The following Sunday, two bandsmen reported that they had seen a woman answering Agatha’s description in a hotel they had played in in Harrogate, a spa town in Yorkshire. Intriguingly, Agatha had taken the pseudonym of Mrs Teresa Neele, as if trying to assume the identity of Archie’s mistress in some way. She later used this surname for an Inspector in one of her Miss Marple novels. In a way, she seemed almost purposely to leave clues here and there which as in all good detective novels would lead to her whereabouts in the end. Archie went to the hotel with the police and sat in the foyer behind a newspaper in best melodramatic style, while the Press shivered outside in the cold night air. An atmosphere of unbearable tension was tangible as all awaited the appearance of ‘Mrs. Neele’ from her room upstairs. As the unwitting Agatha came sweeping down the staircase in a smart, new, salmon-coloured georgette evening dress it seemed obvious to everyone in the know that she was perfectly cheerful, enjoying her adventure, totally cool, calm and collected! After indicating to the Superintendent that this was indeed his wife, Archie made himself known, and although Agatha said nothing she accepted without any trouble his invitation to go to dinner. She gave the police the dubious explanation that she had left home in great confusion and had temporarily lost her memory, which had now come back to her. I suspect she might have worked out a better excuse for one of her books, but it was a story that she was never to deviate from all her life and she never made any mention of the disappearance in her memoirs. But there is no doubt that her nerves were in a very overwrought state on the night she left home, and modern research does now indicate that there are forms of amnesia that are like a kind of somnambulism. She may well have acted coolly and logically yet with some part of her mind switched off in order to escape the unbearable pressures she had been under.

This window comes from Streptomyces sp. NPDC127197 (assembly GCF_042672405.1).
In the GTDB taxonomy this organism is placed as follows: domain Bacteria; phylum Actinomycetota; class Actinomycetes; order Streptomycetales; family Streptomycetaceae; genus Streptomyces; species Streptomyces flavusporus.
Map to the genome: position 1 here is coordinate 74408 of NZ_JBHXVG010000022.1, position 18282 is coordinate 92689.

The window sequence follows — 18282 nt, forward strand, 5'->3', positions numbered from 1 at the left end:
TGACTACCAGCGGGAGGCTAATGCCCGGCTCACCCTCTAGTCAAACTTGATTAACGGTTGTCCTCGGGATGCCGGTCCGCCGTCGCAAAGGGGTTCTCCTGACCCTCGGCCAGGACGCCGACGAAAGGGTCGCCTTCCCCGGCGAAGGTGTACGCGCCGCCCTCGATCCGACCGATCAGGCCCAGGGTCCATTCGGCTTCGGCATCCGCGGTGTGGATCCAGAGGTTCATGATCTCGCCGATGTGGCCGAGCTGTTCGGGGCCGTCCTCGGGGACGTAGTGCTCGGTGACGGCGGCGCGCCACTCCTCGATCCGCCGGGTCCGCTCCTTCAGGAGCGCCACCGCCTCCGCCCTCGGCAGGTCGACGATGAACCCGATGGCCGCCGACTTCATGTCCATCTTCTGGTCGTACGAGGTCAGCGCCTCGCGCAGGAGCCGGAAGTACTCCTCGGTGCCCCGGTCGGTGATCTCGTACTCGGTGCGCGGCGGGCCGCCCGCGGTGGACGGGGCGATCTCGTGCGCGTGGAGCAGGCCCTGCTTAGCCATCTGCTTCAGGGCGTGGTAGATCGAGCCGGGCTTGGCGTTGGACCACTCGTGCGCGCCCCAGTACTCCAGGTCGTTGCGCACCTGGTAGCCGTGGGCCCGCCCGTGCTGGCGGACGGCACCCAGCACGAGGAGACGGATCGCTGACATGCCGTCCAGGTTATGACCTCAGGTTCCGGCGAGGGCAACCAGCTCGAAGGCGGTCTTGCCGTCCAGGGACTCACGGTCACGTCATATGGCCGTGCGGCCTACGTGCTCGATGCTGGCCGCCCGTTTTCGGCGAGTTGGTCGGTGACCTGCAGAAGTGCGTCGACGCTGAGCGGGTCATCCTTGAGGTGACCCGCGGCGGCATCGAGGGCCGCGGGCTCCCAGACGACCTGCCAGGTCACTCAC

Unfortunately this strange and unpleasant incident, a matter that should have been totally private between husband and wife, created the same sort of intense curiosity and feeding frenzy amongst the journalists then as film stars and public figures complain about nowadays. No one really believed the amnesia excuse; she lost many friends, and was to suffer the rest of her life from the fact that people would always recall this ten-day incident in her life more than they did her best novels! But as we have already seen, truth is infinitely more interesting and gripping than fiction and Agatha Christie was after all the queen of invention as well as crime!